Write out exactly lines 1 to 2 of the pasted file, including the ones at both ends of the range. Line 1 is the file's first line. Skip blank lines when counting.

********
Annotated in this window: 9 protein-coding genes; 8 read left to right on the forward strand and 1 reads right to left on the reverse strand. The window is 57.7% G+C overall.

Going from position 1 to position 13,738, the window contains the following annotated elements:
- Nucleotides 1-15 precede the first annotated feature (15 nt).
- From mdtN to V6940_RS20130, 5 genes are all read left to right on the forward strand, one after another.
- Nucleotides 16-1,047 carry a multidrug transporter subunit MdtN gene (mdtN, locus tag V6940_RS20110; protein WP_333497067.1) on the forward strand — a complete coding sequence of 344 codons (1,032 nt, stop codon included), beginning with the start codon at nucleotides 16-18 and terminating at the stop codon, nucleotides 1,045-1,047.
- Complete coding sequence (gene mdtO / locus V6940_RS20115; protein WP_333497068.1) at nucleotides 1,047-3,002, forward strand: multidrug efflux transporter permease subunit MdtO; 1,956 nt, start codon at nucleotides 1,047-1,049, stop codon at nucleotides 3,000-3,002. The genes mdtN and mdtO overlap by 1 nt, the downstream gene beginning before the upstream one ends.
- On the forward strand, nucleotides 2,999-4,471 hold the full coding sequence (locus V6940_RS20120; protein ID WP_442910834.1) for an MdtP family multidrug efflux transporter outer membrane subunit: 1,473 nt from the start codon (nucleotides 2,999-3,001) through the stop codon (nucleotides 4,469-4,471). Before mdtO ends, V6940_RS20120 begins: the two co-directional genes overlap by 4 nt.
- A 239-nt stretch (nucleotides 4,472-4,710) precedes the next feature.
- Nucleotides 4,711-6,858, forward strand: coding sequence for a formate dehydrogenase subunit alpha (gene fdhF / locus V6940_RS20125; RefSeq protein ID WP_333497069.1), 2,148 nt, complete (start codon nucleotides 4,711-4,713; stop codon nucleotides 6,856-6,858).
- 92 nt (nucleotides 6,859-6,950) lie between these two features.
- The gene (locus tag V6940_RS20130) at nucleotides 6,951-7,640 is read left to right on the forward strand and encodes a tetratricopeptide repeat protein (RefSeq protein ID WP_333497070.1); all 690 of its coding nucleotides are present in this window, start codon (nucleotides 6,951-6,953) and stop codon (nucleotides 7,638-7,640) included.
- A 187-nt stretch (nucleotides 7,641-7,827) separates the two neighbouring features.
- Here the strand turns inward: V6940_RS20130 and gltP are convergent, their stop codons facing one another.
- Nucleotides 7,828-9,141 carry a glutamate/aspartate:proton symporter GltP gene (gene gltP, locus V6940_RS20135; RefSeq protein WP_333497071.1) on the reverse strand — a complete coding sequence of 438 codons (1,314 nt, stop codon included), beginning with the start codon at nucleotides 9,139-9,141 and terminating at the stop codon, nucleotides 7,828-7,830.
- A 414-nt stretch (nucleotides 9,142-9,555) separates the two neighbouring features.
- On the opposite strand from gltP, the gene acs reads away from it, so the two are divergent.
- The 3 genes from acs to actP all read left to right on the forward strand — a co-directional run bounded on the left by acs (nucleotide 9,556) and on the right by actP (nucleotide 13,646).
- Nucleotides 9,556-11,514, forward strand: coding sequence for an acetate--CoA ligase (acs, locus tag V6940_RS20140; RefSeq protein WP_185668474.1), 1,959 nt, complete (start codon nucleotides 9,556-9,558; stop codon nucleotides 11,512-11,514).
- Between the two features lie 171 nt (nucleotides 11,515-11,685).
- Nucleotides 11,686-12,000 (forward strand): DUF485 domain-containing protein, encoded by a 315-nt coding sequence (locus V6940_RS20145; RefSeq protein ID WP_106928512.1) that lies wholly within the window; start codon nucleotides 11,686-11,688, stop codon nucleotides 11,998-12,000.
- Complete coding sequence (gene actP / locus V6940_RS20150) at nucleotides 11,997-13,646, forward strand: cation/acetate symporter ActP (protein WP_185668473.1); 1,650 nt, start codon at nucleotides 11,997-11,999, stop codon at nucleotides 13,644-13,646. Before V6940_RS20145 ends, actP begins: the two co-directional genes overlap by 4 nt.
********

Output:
Annotated in this window: 9 protein-coding genes; 8 read left to right on the forward strand and 1 reads right to left on the reverse strand. The window is 57.7% G+C overall.

Going from position 1 to position 13,738, the window contains the following annotated elements: